Who: The Daughters of Davis
Where: Eventim Apollo, Hammersmith
When: 18th February 2015
Being piggy-in-the-middle on a three act bill is never an enviable task but when even the opening act is allowed access to the higher ranges on the volume sliders of the mixing desk that you’re not and the top act’s target audience is very different from your own then it’s somewhat more problematic.
But having said that Daughters of Davis blew everyone else off stage when it came to artistic integrity and provided a great set for an audience who entered not really caring who they were and exited won over in some numbers.
However, whether this night will turn into cd sales or attendance at other Daughters of Davis gigs is debatable as this crowd seemed to be bent on nostalgia and talent show novelty than investigating new creative songwriters.
Less said about the opening act the better, it seems. No real guitar playing style, mannered vocals and songwriting which came straight out of a rhyming dictionary. Names omitted to protect the guilty.
Then came the act whose name is at the head of this review. Playing a show to an audience who is unfamiliar with your music is never easy but this didn’t particularly unnerve the two sisters who stuck rigidly to their folksy chat between songs and played a set which leaned heavily on their second album “British Soul”.
Song choices are always interesting and including a cover of Mr. Jackson’s “Billie Jean” early in the set was an interesting one. On one hand you have an audience who are here to hear covers but on the other you are omitting a song from your own stable to make room for it. Either way, Fern Davis gives a joyful and exuberant stab at the vocal and it is self-evident that these are two ladies who love their music – both their influences and their own.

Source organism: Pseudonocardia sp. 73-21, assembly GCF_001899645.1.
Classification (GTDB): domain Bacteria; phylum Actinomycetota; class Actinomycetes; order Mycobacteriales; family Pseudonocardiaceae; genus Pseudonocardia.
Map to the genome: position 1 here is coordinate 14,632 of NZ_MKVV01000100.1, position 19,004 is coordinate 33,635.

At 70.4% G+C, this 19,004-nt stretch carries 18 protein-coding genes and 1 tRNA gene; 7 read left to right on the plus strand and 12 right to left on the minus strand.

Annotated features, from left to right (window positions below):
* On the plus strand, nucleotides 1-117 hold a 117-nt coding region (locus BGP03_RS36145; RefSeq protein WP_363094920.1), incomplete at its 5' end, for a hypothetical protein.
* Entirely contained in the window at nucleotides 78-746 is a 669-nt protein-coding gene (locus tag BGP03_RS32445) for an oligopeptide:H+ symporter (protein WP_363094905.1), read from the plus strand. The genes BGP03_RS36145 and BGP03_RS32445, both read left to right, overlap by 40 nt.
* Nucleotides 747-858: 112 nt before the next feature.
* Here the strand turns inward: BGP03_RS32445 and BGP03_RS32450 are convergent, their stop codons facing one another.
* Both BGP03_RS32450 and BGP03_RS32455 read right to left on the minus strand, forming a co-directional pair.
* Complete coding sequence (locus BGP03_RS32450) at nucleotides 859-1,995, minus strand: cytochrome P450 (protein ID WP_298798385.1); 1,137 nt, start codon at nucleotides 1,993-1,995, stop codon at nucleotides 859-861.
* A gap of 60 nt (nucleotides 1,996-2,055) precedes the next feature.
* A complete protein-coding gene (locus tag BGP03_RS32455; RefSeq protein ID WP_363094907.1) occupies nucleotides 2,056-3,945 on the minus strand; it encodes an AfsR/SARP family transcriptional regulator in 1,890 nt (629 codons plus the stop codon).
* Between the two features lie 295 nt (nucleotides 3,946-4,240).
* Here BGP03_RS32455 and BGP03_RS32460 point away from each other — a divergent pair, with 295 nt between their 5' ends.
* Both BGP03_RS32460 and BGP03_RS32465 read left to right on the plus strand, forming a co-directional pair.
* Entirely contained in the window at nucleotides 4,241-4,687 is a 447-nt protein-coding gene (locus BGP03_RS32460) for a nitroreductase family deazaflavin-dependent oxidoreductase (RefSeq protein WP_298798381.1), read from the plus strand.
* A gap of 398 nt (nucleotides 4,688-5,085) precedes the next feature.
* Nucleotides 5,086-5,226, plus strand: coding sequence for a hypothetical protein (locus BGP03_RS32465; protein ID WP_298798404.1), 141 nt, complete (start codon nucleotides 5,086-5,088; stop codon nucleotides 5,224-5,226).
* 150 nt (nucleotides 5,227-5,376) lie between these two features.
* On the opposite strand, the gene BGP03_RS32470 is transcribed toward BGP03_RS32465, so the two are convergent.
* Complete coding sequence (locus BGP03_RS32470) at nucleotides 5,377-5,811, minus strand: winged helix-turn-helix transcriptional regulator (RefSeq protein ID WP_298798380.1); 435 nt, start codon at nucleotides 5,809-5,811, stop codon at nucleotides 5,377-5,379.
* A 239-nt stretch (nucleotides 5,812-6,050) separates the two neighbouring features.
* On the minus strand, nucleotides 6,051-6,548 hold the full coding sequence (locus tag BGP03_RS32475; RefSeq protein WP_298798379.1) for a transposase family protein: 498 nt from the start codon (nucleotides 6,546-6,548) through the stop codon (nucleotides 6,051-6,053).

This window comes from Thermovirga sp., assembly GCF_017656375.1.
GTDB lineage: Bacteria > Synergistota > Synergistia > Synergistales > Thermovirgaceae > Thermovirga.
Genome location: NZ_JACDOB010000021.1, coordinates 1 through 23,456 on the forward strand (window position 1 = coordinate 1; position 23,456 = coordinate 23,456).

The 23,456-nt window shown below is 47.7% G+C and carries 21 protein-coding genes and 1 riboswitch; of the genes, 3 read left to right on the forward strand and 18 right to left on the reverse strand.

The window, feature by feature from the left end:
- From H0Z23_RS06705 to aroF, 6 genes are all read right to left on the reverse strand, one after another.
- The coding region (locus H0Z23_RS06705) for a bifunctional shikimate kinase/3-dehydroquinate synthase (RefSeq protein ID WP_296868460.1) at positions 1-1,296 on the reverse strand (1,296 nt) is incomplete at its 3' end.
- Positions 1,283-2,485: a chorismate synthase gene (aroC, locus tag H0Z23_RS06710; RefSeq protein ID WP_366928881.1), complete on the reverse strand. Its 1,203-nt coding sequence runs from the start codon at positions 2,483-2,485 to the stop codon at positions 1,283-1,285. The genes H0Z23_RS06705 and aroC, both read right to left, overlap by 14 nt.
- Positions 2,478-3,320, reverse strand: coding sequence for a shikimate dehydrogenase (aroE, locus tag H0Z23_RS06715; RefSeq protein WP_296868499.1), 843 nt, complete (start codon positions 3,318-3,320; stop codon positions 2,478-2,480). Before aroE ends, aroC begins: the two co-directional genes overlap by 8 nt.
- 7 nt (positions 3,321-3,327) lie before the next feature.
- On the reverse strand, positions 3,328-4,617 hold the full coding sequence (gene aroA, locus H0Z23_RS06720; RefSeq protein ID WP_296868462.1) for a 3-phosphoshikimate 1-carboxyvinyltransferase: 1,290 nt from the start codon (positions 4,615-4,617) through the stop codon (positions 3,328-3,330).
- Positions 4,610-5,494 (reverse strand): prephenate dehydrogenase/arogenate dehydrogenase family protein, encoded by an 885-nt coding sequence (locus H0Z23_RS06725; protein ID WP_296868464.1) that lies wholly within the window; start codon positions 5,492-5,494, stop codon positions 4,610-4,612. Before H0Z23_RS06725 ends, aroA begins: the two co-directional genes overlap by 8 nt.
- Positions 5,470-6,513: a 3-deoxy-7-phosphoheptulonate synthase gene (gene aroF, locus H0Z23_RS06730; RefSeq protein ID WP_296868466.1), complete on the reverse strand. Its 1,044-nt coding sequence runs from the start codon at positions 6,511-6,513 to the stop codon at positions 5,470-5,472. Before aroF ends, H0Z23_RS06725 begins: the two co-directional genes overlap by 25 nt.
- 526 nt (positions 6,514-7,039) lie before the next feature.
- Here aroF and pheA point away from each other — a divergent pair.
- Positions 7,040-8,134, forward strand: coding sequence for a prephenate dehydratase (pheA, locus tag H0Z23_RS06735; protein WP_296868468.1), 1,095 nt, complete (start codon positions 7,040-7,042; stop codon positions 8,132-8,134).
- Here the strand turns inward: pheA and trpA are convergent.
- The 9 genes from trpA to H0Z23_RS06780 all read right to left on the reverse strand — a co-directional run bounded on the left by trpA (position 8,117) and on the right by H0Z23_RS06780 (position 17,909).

“British Soul”, the title track from their new album, is a highlight, with their customised Motown handclap and “The Trade” also stands out well.
Adrienne has a rousing edge to her guitar playing and outstanding vocals, Fern seated on her Cajon adds a fervent edge to their music and as the set moves along the intensity of what they play and say deepens.
Current single, “Footprints”, brings a tear to a few eyes as Adrienne Davis explains how its lyrical origins are tied to her experience of depression. It is good to hear open-hearted expressions of spirituality in music in this way – it sounds anything but hackneyed.
Things draw to a close with “Take My Soul”, another lively-but-thoughtful piece about the need for personal renewal. Good stuff and cooked-to-perfection.
The duo leave the stage to encouraging applause- I’ve heard support bands fare much worse.
Top of the bill? Well, I’m not here to review that but it is a strange world where an act’s management allows an announcement about the singer being dropped by their label to leak out in the middle of a tour. Strong vocals but this kind of covers act belongs to another time, another place or at least I had thought so. It is not the world I inhabit and it was a strange place to visit even to catch up with the middle-of-the bill bright acoustic good things who seem to be one of UK pop music’s brightest hopes.